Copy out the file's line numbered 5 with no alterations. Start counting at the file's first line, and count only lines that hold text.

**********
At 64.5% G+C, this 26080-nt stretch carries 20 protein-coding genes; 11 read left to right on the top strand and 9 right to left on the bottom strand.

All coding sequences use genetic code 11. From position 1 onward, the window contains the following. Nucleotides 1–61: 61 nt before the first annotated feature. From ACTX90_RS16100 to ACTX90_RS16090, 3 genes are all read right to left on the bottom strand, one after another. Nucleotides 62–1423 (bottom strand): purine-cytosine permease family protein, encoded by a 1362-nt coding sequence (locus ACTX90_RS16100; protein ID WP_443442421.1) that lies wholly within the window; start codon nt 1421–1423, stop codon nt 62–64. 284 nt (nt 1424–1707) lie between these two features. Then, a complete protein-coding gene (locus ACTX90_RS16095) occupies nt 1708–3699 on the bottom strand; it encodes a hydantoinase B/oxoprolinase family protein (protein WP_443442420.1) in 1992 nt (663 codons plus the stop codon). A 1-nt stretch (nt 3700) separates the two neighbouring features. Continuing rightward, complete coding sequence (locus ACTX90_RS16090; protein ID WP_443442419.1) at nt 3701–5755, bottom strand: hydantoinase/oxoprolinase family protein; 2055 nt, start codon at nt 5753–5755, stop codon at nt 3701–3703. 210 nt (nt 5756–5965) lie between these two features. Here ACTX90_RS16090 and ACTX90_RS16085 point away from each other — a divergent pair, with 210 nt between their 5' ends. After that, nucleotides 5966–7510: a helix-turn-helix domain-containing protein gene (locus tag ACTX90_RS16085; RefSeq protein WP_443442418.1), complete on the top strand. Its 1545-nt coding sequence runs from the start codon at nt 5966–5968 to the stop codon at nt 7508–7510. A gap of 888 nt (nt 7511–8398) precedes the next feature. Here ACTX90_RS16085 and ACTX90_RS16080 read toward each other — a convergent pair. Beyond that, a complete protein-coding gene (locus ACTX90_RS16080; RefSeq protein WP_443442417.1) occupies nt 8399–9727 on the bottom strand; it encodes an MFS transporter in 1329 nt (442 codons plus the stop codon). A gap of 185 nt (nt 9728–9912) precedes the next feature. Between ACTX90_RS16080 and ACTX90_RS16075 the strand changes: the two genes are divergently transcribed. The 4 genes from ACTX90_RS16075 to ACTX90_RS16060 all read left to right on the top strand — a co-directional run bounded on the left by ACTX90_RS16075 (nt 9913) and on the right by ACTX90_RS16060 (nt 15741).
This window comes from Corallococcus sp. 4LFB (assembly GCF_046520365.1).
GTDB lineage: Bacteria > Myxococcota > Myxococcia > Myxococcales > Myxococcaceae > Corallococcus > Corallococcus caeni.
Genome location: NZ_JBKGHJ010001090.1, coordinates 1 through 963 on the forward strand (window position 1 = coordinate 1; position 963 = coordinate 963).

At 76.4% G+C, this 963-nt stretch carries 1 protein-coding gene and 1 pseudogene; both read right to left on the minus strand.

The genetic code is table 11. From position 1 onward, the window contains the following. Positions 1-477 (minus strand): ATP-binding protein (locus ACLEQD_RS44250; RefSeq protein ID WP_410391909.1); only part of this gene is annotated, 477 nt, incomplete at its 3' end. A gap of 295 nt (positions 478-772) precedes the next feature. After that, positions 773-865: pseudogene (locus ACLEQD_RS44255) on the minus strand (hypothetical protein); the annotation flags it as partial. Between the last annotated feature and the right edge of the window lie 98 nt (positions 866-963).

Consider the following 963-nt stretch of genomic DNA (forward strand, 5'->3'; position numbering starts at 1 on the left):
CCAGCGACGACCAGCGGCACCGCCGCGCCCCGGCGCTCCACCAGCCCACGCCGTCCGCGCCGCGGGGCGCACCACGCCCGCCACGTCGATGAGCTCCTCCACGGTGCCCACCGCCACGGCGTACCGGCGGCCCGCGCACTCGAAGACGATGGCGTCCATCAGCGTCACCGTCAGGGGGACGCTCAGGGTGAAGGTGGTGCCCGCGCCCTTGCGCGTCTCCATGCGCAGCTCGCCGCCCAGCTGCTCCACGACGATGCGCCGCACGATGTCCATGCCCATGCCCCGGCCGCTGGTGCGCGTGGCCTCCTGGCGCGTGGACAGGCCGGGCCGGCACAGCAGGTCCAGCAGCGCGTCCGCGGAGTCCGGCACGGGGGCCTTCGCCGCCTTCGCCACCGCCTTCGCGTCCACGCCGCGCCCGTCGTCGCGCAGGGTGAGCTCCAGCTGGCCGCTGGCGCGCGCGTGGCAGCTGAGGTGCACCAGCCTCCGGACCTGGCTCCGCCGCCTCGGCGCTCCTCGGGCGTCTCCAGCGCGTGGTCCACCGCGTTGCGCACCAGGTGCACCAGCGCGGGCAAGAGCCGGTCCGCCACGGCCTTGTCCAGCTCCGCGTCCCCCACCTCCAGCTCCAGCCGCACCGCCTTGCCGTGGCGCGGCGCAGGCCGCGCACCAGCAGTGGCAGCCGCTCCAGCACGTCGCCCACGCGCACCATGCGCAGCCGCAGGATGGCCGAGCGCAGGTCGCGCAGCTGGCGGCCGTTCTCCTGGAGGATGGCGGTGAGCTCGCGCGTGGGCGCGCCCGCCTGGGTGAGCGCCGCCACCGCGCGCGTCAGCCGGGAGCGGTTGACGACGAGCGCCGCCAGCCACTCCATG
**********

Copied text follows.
Genome location: NZ_JBKGHJ010001090.1, coordinates 1 through 963 on the forward strand (window position 1 = coordinate 1; position 963 = coordinate 963).